A Monmouth County, N.J., manufacturer where two employees — a husband and wife — died from coronavirus and dozens of other employees got infected has been fined more than $13,000 by OSHA for failing to protect its workers from exposure to COVID-19 in the workplace.
OSHA’s recent enforcement activity serves as a reminder to employers across all industries of the obligation to record work-related COVID-19-related infections, hospitalizations and fatalities. An employer’s failure to comply with OSHA’s recordkeeping and reporting requirements could result in significant penalties.
The Occupational Safety and Health Administration (OSHA) recently issued guidance and an accompanying one-page summary outlining which standards are most frequently cited during coronavirus-related inspections.
Since the start of the coronavirus pandemic through Dec. 31, 2020, the U.S. Department of Labor’s Occupational Safety and Health Administration (OSHA) has issued citations arising from 300 inspections for violations relating to coronavirus, resulting in proposed penalties totaling $3,930,381.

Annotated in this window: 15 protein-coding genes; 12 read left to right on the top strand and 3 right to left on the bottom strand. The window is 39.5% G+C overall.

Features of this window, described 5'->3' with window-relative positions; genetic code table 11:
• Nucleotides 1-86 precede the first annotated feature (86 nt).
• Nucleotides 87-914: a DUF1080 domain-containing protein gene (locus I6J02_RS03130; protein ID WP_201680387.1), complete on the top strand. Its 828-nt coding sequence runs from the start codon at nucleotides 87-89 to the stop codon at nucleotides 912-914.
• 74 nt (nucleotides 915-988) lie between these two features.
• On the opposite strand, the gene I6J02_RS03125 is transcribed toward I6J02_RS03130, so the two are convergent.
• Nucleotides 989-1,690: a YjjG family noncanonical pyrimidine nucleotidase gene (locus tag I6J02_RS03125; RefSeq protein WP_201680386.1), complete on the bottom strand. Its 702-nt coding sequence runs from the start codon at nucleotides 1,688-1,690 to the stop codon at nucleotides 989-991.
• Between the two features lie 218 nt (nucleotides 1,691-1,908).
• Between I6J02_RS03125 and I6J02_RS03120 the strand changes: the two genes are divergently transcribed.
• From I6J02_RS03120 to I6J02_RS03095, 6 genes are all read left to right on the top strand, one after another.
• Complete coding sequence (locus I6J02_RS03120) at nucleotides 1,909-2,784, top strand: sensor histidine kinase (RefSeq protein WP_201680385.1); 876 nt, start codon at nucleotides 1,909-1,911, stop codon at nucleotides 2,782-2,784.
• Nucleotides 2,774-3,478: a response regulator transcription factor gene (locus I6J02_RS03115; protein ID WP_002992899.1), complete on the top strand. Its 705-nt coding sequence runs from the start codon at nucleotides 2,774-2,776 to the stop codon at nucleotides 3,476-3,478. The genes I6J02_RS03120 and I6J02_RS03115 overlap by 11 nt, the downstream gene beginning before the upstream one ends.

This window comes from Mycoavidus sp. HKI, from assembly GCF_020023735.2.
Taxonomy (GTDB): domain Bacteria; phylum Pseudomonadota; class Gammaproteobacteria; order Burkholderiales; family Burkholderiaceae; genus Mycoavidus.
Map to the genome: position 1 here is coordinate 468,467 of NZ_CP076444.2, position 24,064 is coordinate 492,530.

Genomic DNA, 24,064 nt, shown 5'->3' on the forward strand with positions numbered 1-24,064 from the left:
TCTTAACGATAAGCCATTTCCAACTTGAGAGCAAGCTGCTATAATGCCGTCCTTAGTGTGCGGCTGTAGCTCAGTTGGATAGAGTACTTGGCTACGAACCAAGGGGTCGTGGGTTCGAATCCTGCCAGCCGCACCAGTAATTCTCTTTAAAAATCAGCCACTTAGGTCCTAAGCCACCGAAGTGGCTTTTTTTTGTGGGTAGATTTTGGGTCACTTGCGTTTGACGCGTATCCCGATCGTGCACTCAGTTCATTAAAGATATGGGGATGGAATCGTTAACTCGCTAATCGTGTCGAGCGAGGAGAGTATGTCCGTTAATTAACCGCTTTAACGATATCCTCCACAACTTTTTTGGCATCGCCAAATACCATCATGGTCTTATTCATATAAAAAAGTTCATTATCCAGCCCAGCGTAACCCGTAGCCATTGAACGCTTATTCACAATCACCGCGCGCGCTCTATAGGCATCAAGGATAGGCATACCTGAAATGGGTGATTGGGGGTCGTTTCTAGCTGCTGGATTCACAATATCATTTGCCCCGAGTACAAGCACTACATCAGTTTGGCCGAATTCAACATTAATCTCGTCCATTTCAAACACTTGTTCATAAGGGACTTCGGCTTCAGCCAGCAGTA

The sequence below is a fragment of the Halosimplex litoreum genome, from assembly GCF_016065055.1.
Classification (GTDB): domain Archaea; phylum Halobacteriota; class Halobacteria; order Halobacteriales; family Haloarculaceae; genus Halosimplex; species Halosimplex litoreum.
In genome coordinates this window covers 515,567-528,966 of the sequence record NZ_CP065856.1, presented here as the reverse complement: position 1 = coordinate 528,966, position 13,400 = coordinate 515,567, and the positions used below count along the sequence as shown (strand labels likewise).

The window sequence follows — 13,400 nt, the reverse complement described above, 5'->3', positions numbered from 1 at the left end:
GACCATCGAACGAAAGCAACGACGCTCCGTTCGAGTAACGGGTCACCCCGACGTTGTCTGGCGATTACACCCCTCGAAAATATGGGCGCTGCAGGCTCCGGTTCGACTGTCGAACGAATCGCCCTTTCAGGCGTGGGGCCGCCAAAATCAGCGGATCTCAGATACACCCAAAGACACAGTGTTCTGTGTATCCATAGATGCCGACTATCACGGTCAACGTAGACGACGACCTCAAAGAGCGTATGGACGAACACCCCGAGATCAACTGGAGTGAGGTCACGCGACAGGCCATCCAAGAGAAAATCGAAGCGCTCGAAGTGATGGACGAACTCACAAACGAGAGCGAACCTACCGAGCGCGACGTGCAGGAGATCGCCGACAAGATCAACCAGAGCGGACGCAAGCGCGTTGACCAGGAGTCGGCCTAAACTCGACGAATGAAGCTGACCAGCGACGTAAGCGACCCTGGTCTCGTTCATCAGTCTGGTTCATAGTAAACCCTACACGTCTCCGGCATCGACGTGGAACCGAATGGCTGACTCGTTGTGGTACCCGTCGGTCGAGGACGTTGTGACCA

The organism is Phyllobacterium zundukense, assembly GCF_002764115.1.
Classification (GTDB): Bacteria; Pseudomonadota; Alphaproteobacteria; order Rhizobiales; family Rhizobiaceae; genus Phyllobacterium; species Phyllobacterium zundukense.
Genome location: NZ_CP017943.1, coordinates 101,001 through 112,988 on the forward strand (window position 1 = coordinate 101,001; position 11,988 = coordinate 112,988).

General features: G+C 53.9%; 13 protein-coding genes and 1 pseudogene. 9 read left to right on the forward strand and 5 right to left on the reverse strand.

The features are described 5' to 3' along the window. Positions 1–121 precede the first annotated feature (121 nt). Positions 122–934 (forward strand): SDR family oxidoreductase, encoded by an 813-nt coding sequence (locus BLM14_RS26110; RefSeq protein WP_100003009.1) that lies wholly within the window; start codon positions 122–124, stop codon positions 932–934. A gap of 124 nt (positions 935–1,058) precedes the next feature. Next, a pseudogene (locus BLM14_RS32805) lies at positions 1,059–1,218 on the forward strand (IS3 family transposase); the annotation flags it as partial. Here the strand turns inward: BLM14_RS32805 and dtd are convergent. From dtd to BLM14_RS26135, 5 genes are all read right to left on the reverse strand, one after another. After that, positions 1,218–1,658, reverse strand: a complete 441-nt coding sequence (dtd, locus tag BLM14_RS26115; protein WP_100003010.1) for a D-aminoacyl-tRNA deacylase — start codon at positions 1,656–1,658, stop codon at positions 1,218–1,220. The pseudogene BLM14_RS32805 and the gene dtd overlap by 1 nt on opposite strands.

OSHA reached a settlement agreement with the Target Corporation, resolving several cases before the Occupational Safety and Health Review Commission. Target agreed to pay $464,750 in penalties to resolve a series of eight cases at the review commission.
The Michigan Occupational Safety and Health Administration (MIOSHA) issued COVID-19 “general duty" citations to 19 different businesses with serious violations for failing to uphold safety and health workplace guidelines, potentially putting workers in harm’s way.